Saturday, December 20, 2014

The Old Coast Road from Boston to Plymouth by Agnes Edwards Rothery

Why I Read It: Some backyard history; I cover the same region for a magazine.

Summary: From Beacon Hill to Plymouth Rock by automobile in 1920; one very opinionated woman's thoughts.

My Thoughts: Well, I have never been so insulted by a 95-year-old book in my life.

But it's all relative, of course. Taking time, place and economic class into perspective, it was inevitable. And in reality it was only one comment, which made me laugh out loud with a "Hey, what's up with that?!" In discussing the changes to the Boston neighborhoods in the first two decades of the twentieth century, the author comments that the North End hadn't fared as well as others, inhabited then as they were by the "sons of Abraham and the Italians."

I'd like to think that we have moved past such things, so I'll give Ms. Rothery a pass on this one. Quite frankly, it's her sort of ridiculous frankness that makes the book so interesting. For instance, she has no problem telling us that the history of one of the towns on the road from Boston to Plymouth, Weymouth, is painfully boring. She felt that the first few years of Morton and Merrymount were the pinnacle of Weymouth history, that the next few centuries were drab. If only she could see the town now, after a naval air station has come and gone. Boring is hardly the word.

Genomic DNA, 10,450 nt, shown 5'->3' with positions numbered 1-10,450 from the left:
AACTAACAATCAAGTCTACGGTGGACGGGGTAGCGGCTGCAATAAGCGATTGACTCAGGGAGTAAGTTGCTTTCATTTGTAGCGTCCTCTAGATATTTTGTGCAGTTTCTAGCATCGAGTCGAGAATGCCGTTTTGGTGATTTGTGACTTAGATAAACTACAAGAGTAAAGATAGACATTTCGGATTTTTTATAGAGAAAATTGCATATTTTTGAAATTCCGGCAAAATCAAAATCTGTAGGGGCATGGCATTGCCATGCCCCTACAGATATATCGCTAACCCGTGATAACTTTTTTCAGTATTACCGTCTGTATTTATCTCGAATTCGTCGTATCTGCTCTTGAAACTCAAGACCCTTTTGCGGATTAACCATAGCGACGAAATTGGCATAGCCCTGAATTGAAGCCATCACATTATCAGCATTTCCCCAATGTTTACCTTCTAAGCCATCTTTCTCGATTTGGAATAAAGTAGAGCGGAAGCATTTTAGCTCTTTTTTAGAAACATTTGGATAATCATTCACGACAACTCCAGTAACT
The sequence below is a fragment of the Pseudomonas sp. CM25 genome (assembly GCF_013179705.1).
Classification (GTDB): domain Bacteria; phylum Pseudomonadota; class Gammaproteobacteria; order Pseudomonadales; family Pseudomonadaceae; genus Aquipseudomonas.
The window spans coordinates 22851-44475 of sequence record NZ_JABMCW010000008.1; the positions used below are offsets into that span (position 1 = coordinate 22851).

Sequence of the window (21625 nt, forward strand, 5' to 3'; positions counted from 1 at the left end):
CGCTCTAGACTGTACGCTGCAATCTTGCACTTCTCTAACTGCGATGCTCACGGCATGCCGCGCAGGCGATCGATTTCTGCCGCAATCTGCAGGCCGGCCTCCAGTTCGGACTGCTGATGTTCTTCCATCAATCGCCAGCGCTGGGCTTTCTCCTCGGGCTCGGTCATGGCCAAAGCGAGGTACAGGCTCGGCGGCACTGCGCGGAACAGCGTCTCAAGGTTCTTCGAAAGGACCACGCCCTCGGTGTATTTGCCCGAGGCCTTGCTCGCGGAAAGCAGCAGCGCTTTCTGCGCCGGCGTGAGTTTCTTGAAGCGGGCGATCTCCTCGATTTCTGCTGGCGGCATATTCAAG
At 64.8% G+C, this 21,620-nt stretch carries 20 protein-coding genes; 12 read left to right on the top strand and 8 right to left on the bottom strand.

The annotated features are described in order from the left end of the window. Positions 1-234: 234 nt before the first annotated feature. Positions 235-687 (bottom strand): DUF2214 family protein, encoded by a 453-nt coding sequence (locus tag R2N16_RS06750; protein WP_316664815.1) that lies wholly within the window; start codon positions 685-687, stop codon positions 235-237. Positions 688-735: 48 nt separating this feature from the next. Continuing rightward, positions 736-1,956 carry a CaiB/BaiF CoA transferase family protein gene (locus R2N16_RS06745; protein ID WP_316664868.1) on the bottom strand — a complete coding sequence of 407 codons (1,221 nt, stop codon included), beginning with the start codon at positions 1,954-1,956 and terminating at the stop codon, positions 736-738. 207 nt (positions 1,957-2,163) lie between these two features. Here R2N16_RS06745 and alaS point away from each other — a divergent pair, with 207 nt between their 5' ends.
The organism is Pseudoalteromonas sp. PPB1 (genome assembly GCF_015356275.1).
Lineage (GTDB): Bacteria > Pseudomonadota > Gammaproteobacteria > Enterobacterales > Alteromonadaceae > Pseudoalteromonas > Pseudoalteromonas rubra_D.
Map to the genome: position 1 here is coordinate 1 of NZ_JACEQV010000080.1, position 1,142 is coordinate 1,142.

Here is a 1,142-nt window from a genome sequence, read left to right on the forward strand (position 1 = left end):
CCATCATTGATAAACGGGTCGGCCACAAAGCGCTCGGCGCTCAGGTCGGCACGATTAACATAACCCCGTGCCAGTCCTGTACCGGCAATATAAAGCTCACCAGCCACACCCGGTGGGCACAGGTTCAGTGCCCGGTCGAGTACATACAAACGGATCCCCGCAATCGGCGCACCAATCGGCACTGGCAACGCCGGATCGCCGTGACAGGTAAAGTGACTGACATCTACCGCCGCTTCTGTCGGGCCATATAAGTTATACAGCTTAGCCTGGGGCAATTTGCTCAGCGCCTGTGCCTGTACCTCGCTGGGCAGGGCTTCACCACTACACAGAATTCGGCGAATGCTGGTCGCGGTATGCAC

She also points to the old Plymouth records she had access to, and makes a case that the people of the 1920s were less lecherous, generally higher brow than even the Pilgrims. She describes the old portico over Plymouth Rock as horrid (it would be replaced within two years of publication of the book, so maybe she had a point).

While most of the book is hyperbole built off solid history lessons, one sentence she used caused me to think vividly. Imagine Plymouth Harbor, she pleaded, with naught but a small shallop in it. I couldn't. The Plymouth waterfront bustles all throughout the year - people, cars, boats, birds - and thus she stumped me. I couldn't fathom what it must have meant for the Pilgrims to watch the Mayflower disappear over the horizon.

In the end, the book was a lesson in historiography as well as anything else. There's no special depth to it as a history book, but it reads as at least a primer on the history of the South Shore towns, and makes for a fun trip down a familiar road, for me, at least.

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